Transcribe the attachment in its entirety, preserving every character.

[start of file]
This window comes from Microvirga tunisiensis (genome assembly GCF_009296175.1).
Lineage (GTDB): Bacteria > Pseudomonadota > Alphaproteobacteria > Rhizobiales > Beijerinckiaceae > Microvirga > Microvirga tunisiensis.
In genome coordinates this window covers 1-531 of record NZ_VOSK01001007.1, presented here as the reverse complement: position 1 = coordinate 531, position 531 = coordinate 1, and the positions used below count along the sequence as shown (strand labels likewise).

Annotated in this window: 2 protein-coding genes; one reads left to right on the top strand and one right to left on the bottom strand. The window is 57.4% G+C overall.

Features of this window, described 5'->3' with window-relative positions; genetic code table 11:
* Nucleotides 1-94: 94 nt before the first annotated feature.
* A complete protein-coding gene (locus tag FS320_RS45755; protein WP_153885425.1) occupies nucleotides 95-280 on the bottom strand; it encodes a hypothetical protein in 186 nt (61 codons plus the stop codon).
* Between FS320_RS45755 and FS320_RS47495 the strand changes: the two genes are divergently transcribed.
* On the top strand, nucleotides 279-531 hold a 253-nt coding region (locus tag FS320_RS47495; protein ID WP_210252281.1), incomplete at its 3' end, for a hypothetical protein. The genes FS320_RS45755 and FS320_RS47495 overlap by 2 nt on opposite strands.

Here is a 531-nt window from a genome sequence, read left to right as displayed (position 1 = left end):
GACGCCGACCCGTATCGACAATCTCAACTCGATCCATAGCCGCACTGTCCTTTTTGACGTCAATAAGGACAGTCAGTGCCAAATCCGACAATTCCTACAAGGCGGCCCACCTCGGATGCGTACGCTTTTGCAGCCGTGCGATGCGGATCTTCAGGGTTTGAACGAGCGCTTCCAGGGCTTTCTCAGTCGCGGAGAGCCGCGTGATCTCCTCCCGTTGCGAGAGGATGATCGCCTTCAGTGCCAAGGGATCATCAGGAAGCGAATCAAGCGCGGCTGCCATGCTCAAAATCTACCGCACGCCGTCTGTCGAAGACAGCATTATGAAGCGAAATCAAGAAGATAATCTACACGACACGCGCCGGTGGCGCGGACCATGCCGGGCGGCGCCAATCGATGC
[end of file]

This window comes from Microvirga tunisiensis (genome assembly GCF_009296175.1).
Lineage (GTDB): Bacteria > Pseudomonadota > Alphaproteobacteria > Rhizobiales > Beijerinckiaceae > Microvirga > Microvirga tunisiensis.
In genome coordinates this window covers 1-531 of record NZ_VOSK01001007.1, presented here as the reverse complement: position 1 = coordinate 531, position 531 = coordinate 1, and the positions used below count along the sequence as shown (strand labels likewise).

Annotated in this window: 2 protein-coding genes; one reads left to right on the top strand and one right to left on the bottom strand. The window is 57.4% G+C overall.

Features of this window, described 5'->3' with window-relative positions; genetic code table 11:
* Nucleotides 1-94: 94 nt before the first annotated feature.
* A complete protein-coding gene (locus tag FS320_RS45755; protein WP_153885425.1) occupies nucleotides 95-280 on the bottom strand; it encodes a hypothetical protein in 186 nt (61 codons plus the stop codon).
* Between FS320_RS45755 and FS320_RS47495 the strand changes: the two genes are divergently transcribed.
* On the top strand, nucleotides 279-531 hold a 253-nt coding region (locus tag FS320_RS47495; protein ID WP_210252281.1), incomplete at its 3' end, for a hypothetical protein. The genes FS320_RS45755 and FS320_RS47495 overlap by 2 nt on opposite strands.

Here is a 531-nt window from a genome sequence, read left to right as displayed (position 1 = left end):
GACGCCGACCCGTATCGACAATCTCAACTCGATCCATAGCCGCACTGTCCTTTTTGACGTCAATAAGGACAGTCAGTGCCAAATCCGACAATTCCTACAAGGCGGCCCACCTCGGATGCGTACGCTTTTGCAGCCGTGCGATGCGGATCTTCAGGGTTTGAACGAGCGCTTCCAGGGCTTTCTCAGTCGCGGAGAGCCGCGTGATCTCCTCCCGTTGCGAGAGGATGATCGCCTTCAGTGCCAAGGGATCATCAGGAAGCGAATCAAGCGCGGCTGCCATGCTCAAAATCTACCGCACGCCGTCTGTCGAAGACAGCATTATGAAGCGAAATCAAGAAGATAATCTACACGACACGCGCCGGTGGCGCGGACCATGCCGGGCGGCGCCAATCGATGC